The internet is fake. And the YouTube star Gabbie Hanna – who has over 6.5 million followers – is trying to showcase that in her recent stunt “I Faked Going to Coachella.”
If you want to watch the full length video of her antics, go here.
Anyways, this influencer wanted to show people how easy it is to create photoshopped footage on social media. Her friend who shoots photography for a living, helped her doctor all of the photos they shot at a neighborhood park and her friend’s home. They were hours away from the event, and people still believed it. They even printed out fake wristbands for her to wear in case people noticed her empty wrists.
After sharing on Instagram for several days over the last weekend of the festival, she posted her video on YouTube telling everyone about her prank.
Looks and appearances are important when it comes to branding and your social presence. But for an average viewer watching and aspiring for these things, just know that these “things” aren’t as attainable as they seem…and so much of this is just photo manipulation. Social media is just a very curated and manipulated version of reality. Don’t base your life off of the few posts you see from your favorite influencer living this amazing glamorous life because the whole time I was “at Coachella” I was really just mostly sitting in this editing chair at home.
This week is spring break for me. I have not discerned how long I will be taking a cleanse/pause from technology, but for the next few days, I am making it my goal to avoid the internet and social media.
My hope is that the time I normally spend scrolling online, will be spent reading and exploring other avenues of thought or experience.
I hope the next few days are relaxing for everyone else as well. Au revoir until we meet again! (Aka, Wednesday or Thursday)
I recently became single. I broke up with my boyfriend approximately 3 months ago. It’s taken me time to dissect a few things, and I wanted to journal about my thoughts on what happened.
He was a wonderful guy, and our time together taught me a great deal about expectations, my worth, and how I want to live the rest of my life. We ended on fairly good terms, and I was ready to be by myself. I won’t go into details for both of our privacies, but what I want to comment on how technology seems to be infiltrating the most intimate parts and relationships of our lives.
Social media, texting, and instant connection to every part of the world has inundated us with information. We feel as if we could really be everywhere at once. Yet it turns out, we’re never actually where we physically are. In my experiment with slowly axing off social media accounts, I’ve found that I actually a) haven’t died and b) live a perfectly content and connected life.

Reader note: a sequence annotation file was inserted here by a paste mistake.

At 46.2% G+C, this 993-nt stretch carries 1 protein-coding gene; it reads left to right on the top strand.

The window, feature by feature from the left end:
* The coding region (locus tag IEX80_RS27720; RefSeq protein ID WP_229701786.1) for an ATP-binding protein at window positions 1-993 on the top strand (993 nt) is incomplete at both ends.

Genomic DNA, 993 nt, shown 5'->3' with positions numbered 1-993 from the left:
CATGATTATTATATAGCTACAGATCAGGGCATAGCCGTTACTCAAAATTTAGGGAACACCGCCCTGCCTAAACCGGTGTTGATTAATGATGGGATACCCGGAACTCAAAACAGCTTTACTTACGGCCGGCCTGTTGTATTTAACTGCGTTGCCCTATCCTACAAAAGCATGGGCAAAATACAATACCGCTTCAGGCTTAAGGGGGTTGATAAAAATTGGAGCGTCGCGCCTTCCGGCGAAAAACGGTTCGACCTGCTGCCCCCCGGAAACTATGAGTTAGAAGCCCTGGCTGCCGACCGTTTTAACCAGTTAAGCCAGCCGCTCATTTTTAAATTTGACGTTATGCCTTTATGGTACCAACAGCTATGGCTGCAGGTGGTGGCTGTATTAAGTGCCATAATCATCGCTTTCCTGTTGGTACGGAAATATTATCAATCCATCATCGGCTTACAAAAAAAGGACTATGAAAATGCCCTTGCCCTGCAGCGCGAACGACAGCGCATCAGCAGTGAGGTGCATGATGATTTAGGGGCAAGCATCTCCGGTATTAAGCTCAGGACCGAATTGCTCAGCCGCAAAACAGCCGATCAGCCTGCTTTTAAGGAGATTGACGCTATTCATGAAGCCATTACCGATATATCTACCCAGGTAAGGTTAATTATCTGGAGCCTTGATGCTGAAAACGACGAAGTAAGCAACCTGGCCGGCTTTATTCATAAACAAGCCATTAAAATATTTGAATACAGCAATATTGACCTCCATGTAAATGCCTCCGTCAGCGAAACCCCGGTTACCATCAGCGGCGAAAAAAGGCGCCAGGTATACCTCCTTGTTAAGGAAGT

In this day and age, we joke about “If you didn’t Instagram/Snapchat/Tweet/Facebook post it, did it actually happen??!” And the truth is, yes. Things happen to and around us 24/7. If I don’t post a bagel picture during breakfast, that breakfast continues to happen, tastes just as it did before the picture, and will not be any more ~special~ since the few likes or views. In fact, it might even be a little colder and less appetizing since it took me a few shots (and several minutes) to get the perfect one.
Now, my gripe with technology isn’t necessarily about the technology itself. It ends up being the usage by people that really grinds my gears. Back to my most recent boyfriend (and the one before that too). They would sit across from me at a restaurant and be completely absorbed in their phone. It was as if I were eating alone, or sharing a meal with a brick wall. To me, technology has taken over our worth. If I’m not liking this, will my friend still talk to me? If I’m not posting, will people know how much I travel? If I’m not doing _______, will ______ happen? And I’m here to tell you…everything will be fine. In fact, I find myself having more meaningful and connected interactions now than ever before. I go out of my way to call someone to see how they’re doing; friends invite me to hang out in person instead of texting all night; I enjoy meals and events (little or big) without wishing I was somewhere else.
You don’t need to take pictures of everything. You don’t have to proclaim your love on Facebook every single day. You don’t need followers, likes, reactions, etc. to make your life meaningful. Relationships, romantic or not, should not be encapsulated in technology. They should be shared through conversation, hugs, kisses, and time well spent together. I am not trying to preach, but rather tell you…that pressure — I couldn’t quite figure out where it was coming from exactly, but it is definitely there — is all a facade. I hope other people out there realize there is much more to being someone’s significant other than a relationship status. I’m trying to find that eventually. And I hope you do too.